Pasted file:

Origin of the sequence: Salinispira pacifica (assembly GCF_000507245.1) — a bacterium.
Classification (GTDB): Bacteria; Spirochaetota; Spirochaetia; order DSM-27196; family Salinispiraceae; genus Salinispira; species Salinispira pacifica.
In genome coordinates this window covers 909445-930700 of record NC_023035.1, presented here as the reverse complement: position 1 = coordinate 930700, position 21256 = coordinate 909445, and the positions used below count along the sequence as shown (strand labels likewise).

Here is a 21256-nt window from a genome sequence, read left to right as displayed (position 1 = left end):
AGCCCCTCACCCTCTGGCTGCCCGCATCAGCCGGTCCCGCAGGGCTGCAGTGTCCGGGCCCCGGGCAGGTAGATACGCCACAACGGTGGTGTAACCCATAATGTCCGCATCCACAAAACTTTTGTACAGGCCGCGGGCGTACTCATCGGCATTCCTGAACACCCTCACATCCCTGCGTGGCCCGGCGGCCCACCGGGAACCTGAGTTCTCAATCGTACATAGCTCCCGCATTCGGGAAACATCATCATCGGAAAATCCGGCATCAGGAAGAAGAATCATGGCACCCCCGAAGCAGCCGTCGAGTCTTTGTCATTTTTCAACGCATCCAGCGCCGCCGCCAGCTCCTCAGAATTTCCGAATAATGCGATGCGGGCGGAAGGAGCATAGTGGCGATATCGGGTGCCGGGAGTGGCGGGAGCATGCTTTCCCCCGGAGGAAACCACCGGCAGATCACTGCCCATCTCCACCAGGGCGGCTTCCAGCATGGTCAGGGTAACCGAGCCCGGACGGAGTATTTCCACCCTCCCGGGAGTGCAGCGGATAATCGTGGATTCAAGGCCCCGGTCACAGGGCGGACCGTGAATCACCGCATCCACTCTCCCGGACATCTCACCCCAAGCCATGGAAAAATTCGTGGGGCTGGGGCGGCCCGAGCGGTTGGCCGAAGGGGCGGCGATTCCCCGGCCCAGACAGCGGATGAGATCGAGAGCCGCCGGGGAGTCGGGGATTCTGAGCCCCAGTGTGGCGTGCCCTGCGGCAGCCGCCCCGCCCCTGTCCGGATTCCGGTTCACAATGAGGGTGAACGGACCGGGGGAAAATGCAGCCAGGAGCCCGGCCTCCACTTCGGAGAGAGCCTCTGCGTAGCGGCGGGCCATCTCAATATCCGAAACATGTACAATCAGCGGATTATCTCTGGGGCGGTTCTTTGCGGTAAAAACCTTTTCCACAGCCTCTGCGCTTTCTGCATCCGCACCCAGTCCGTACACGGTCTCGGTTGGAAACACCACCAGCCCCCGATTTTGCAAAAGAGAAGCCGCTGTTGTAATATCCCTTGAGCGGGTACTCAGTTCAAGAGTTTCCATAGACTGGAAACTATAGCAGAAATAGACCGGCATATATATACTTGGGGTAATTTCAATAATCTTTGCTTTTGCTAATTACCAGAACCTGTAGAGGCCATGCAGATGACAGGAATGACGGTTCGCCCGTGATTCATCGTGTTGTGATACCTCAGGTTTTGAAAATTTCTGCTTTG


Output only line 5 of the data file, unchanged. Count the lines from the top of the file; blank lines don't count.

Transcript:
AGCCCCTCACCCTCTGGCTGCCCGCATCAGCCGGTCCCGCAGGGCTGCAGTGTCCGGGCCCCGGGCAGGTAGATACGCCACAACGGTGGTGTAACCCATAATGTCCGCATCCACAAAACTTTTGTACAGGCCGCGGGCGTACTCATCGGCATTCCTGAACACCCTCACATCCCTGCGTGGCCCGGCGGCCCACCGGGAACCTGAGTTCTCAATCGTACATAGCTCCCGCATTCGGGAAACATCATCATCGGAAAATCCGGCATCAGGAAGAAGAATCATGGCACCCCCGAAGCAGCCGTCGAGTCTTTGTCATTTTTCAACGCATCCAGCGCCGCCGCCAGCTCCTCAGAATTTCCGAATAATGCGATGCGGGCGGAAGGAGCATAGTGGCGATATCGGGTGCCGGGAGTGGCGGGAGCATGCTTTCCCCCGGAGGAAACCACCGGCAGATCACTGCCCATCTCCACCAGGGCGGCTTCCAGCATGGTCAGGGTAACCGAGCCCGGACGGAGTATTTCCACCCTCCCGGGAGTGCAGCGGATAATCGTGGATTCAAGGCCCCGGTCACAGGGCGGACCGTGAATCACCGCATCCACTCTCCCGGACATCTCACCCCAAGCCATGGAAAAATTCGTGGGGCTGGGGCGGCCCGAGCGGTTGGCCGAAGGGGCGGCGATTCCCCGGCCCAGACAGCGGATGAGATCGAGAGCCGCCGGGGAGTCGGGGATTCTGAGCCCCAGTGTGGCGTGCCCTGCGGCAGCCGCCCCGCCCCTGTCCGGATTCCGGTTCACAATGAGGGTGAACGGACCGGGGGAAAATGCAGCCAGGAGCCCGGCCTCCACTTCGGAGAGAGCCTCTGCGTAGCGGCGGGCCATCTCAATATCCGAAACATGTACAATCAGCGGATTATCTCTGGGGCGGTTCTTTGCGGTAAAAACCTTTTCCACAGCCTCTGCGCTTTCTGCATCCGCACCCAGTCCGTACACGGTCTCGGTTGGAAACACCACCAGCCCCCGATTTTGCAAAAGAGAAGCCGCTGTTGTAATATCCCTTGAGCGGGTACTCAGTTCAAGAGTTTCCATAGACTGGAAACTATAGCAGAAATAGACCGGCATATATATACTTGGGGTAATTTCAATAATCTTTGCTTTTGCTAATTACCAGAACCTGTAGAGGCCATGCAGATGACAGGAATGACGGTTCGCCCGTGATTCATCGTGTTGTGATACCTCAGGTTTTGAAAATTTCTGCTTTG